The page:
Rob Thomas brought the ultimate feel-good show to town during his recent stop in Indianapolis. Teaming up with the Plain White T’s and Vinyl Station, Thomas set out on “The Great Unknown” tour in support of his new single “Trust You” off his forthcoming album, “The Great Unknown”.
Phoenix, AZ based Indie rock band Vinyl Station, started the night off strong with a collection of sorrow-filled indie rock tracks that were a perfect blend of Ryan Adams and Mumford & Sons. Their performance of the song “That Man” off of the 2012 release, The Evening Sin, was particularly compelling. The song, though small and quiet in the beginning, builds to an infectious chorus. Even though the audience remained seated throughout the set, there were many tapping feet and bobbing heads in the crowd as the band played. When fans flooded into the lobby between sets, many expressed how pleasantly surprised they were by the band’s sound.
Next, the Plain White T’s, best known for 2005’s chart-topper “Hey There Delilah” proved that the band were far more than a one-hit-wonder and proved it with an impressive set of their own. Vocalists, Tom Higgenson and Tim Lopez exchanged lead vocals duties, but truly shined when they sang together, producing near-flawless harmonies.
One particular highlight of the Plain White T’s set was the performance of the new song “Stay”, which Higgenson explained was about a girl who “stole [his] heart and gave it right back to [him]”. The song sounded a bit like a Maroon 5 rock-focused track. At this point, the band was firing on all cylinders and clearly excited to be playing something so new and fresh.
They didn’t seem concerned with stuffing as many songs as they could into their allotted set time. Instead, they focused on quality over quantity and took a relaxed approach to their set while sprinkling in a few conversations with the crowd.
While many artists grow tired of and resentful towards their smash hits, the Plain White T’s seemed to view “Delilah” through the most gracious lens possible. “We love that you guys love this song”, Higgenson told the audience “so let’s all sing it together”, to which the vast majority in the room happily obliged.
Higgenson’s comment, although simple, said so much about the maturity and mindset of the band. They don’t resent people for hanging on to that “one” song. Instead, they’re choosing to see the beauty of so many people finding such joy in it.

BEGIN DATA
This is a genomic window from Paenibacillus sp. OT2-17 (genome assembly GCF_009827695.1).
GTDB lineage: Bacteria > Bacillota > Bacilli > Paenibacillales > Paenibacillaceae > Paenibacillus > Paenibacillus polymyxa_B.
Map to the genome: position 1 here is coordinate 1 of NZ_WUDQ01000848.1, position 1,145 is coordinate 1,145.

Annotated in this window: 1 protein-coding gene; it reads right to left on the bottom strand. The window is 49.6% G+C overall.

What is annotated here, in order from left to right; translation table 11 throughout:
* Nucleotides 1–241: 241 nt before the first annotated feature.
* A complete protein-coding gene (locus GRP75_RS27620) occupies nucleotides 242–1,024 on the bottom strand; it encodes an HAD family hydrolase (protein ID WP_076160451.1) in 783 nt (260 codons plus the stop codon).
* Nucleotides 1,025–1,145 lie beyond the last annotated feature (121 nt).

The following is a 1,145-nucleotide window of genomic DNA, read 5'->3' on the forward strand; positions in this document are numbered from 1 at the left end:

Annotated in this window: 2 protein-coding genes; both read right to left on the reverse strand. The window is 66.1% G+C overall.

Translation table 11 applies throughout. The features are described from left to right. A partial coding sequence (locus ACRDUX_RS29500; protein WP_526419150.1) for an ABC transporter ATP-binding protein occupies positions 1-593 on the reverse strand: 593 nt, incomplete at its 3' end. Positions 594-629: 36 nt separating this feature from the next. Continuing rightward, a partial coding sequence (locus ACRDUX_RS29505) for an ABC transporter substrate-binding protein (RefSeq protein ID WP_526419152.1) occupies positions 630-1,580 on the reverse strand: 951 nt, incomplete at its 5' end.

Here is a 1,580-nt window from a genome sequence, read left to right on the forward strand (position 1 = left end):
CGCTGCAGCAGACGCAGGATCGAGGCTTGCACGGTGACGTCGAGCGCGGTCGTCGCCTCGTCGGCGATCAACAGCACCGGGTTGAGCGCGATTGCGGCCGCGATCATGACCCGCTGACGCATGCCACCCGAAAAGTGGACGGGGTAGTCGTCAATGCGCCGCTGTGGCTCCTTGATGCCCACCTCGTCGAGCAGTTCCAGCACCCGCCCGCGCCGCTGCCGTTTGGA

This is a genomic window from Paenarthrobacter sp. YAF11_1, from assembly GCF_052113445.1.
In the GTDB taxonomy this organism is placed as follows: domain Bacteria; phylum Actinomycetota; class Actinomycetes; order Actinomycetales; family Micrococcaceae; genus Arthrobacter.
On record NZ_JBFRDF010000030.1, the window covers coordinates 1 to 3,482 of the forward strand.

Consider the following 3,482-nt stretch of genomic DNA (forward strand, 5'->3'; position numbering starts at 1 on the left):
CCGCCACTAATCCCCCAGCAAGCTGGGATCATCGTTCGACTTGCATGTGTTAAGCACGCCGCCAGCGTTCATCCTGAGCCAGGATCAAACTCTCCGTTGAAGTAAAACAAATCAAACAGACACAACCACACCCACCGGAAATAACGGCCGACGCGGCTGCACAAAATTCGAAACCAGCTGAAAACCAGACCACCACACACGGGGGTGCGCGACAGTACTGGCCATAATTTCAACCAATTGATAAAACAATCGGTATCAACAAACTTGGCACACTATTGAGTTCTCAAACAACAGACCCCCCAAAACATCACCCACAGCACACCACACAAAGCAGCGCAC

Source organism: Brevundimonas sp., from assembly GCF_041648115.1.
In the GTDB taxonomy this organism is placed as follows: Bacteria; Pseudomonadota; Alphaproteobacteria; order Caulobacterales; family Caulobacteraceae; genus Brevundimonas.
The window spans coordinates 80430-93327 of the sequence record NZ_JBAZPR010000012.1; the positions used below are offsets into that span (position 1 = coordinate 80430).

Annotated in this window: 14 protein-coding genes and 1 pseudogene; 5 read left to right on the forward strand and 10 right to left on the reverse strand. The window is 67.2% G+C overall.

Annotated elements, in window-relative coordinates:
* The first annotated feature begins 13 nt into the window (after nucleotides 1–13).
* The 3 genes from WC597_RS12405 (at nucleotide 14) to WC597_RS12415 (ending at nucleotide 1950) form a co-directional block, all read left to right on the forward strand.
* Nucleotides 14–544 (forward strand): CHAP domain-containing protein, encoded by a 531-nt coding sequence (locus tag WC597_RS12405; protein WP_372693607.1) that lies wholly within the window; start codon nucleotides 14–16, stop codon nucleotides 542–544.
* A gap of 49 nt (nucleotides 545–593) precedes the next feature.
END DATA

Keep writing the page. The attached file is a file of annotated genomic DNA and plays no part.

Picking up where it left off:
At long last, it was time for Rob Thomas to take the stage. As soon as the lights went down the room erupted into cheers and screams that were so overpowering it felt as though the crowd was 20,000 strong instead of 2,000. No doubt about it, Rob Thomas fans are a dedicated, passionate bunch, and with good reason. After a minute of build-up from the band Thomas walked out on stage to a nearly-packed house that was ready to let loose.
The breadth of Thomas’ appeal was one of the most surprising aspects of the night. A teen boy in the front row was every bit as wide-eyed and enthusiastic as the middle-age women in the balcony that danced with drinks in hand as they hung on to their best friend or significant other. Initially this was baffling, but as Thomas worked his way through his set it became clear that he truly has a little something for everyone.
Thomas has assembled a phenomenal team. He couldn’t find a band with better chemistry if he’d searched the world over. Far from merely being a “backup band”, the group was gelled together and more playful with one another than most. The production was top-notch as well. From the fun flower designs that scanned the audience before the opening track “Give Me the Meltdown” to a stunning display of white and purple lights that rained down onto the audience during “Her Diamonds,” the lighting was tailored to each song.
One of the most touching moments of the night came in between songs, when Thomas suddenly hopped off stage and ran into the crowd. He looked visibly moved when he returned and explained that he’d seen a fan he knew and she was going through a hard time and how happy he was to see her at the show. Thomas then dedicated the song “Ever The Same” to her.
This spirit of sincerity and gratitude was a constant element in Thomas’ set. He made a point to express this gratitude verbally, it was most evident simply by his demeanor and the absolute joy that radiated from him and the band. Everyone on stage seemed so happy to have the privilege of playing for an audience. It was clearly something that none of them had taken for granted.
Needless to say, it didn’t feel contrived or forced when Thomas segued into “Little Wonders” by talking about appreciating each moment and the people you spend them with, it was precisely what he had been doing all night. To turn the energy up again, the band went into a rousing version of “I Am An Illusion.” This turned into an all-out jam session that included a blistering steel pedal goutar solo from Indy-native Matt Beck.
As the night came to a close the Thomas played old favorites from both his solo and Matchbox 20 catalogs, such as “3AM”, “Smooth” and “This Is How A Heart Breaks” as the closer.
It was a whirlwind 2-hour set with great diversity, while still remaining totally cohesive. Going in to the show it was a bit baffling to see such over-the-top levels of enthusiasm from the fans but by the end of the night, all of that excitement made sense because Thomas displayed equal levels of enthusiasm and excitement throughout his set.
The Great Unknown tour continues until mid-August and is sure to be the perfect mood lifter for everyone in attendance.